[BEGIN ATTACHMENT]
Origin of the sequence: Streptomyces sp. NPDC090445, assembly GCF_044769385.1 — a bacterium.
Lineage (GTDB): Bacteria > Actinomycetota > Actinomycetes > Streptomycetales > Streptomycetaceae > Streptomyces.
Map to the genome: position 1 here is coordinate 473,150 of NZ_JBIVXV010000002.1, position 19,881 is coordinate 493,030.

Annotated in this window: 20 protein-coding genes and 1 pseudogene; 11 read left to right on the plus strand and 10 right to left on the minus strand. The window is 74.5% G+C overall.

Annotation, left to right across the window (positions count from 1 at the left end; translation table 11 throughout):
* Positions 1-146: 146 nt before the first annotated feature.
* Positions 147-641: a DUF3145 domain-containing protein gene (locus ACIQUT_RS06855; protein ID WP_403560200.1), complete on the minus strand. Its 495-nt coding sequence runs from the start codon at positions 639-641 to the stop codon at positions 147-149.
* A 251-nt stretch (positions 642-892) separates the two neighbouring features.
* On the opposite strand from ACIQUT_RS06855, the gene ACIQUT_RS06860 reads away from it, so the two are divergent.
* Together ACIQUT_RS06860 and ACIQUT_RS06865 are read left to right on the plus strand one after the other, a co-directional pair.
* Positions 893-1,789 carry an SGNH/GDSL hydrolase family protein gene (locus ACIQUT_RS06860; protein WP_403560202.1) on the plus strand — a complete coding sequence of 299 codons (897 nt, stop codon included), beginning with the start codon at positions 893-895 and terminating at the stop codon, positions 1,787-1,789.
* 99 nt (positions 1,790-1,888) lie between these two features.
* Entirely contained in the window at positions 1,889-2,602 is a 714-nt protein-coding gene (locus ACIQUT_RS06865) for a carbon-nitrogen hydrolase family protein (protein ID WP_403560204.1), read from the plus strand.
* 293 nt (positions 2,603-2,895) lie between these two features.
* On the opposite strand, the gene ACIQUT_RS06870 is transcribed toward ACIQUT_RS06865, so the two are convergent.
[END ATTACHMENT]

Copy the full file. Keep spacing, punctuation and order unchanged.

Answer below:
Origin of the sequence: Streptomyces sp. NPDC090445, assembly GCF_044769385.1 — a bacterium.
Lineage (GTDB): Bacteria > Actinomycetota > Actinomycetes > Streptomycetales > Streptomycetaceae > Streptomyces.
Map to the genome: position 1 here is coordinate 473,150 of NZ_JBIVXV010000002.1, position 19,881 is coordinate 493,030.

Annotated in this window: 20 protein-coding genes and 1 pseudogene; 11 read left to right on the plus strand and 10 right to left on the minus strand. The window is 74.5% G+C overall.

Annotation, left to right across the window (positions count from 1 at the left end; translation table 11 throughout):
* Positions 1-146: 146 nt before the first annotated feature.
* Positions 147-641: a DUF3145 domain-containing protein gene (locus ACIQUT_RS06855; protein ID WP_403560200.1), complete on the minus strand. Its 495-nt coding sequence runs from the start codon at positions 639-641 to the stop codon at positions 147-149.
* A 251-nt stretch (positions 642-892) separates the two neighbouring features.
* On the opposite strand from ACIQUT_RS06855, the gene ACIQUT_RS06860 reads away from it, so the two are divergent.
* Together ACIQUT_RS06860 and ACIQUT_RS06865 are read left to right on the plus strand one after the other, a co-directional pair.
* Positions 893-1,789 carry an SGNH/GDSL hydrolase family protein gene (locus ACIQUT_RS06860; protein WP_403560202.1) on the plus strand — a complete coding sequence of 299 codons (897 nt, stop codon included), beginning with the start codon at positions 893-895 and terminating at the stop codon, positions 1,787-1,789.
* 99 nt (positions 1,790-1,888) lie between these two features.
* Entirely contained in the window at positions 1,889-2,602 is a 714-nt protein-coding gene (locus ACIQUT_RS06865) for a carbon-nitrogen hydrolase family protein (protein ID WP_403560204.1), read from the plus strand.
* 293 nt (positions 2,603-2,895) lie between these two features.
* On the opposite strand, the gene ACIQUT_RS06870 is transcribed toward ACIQUT_RS06865, so the two are convergent.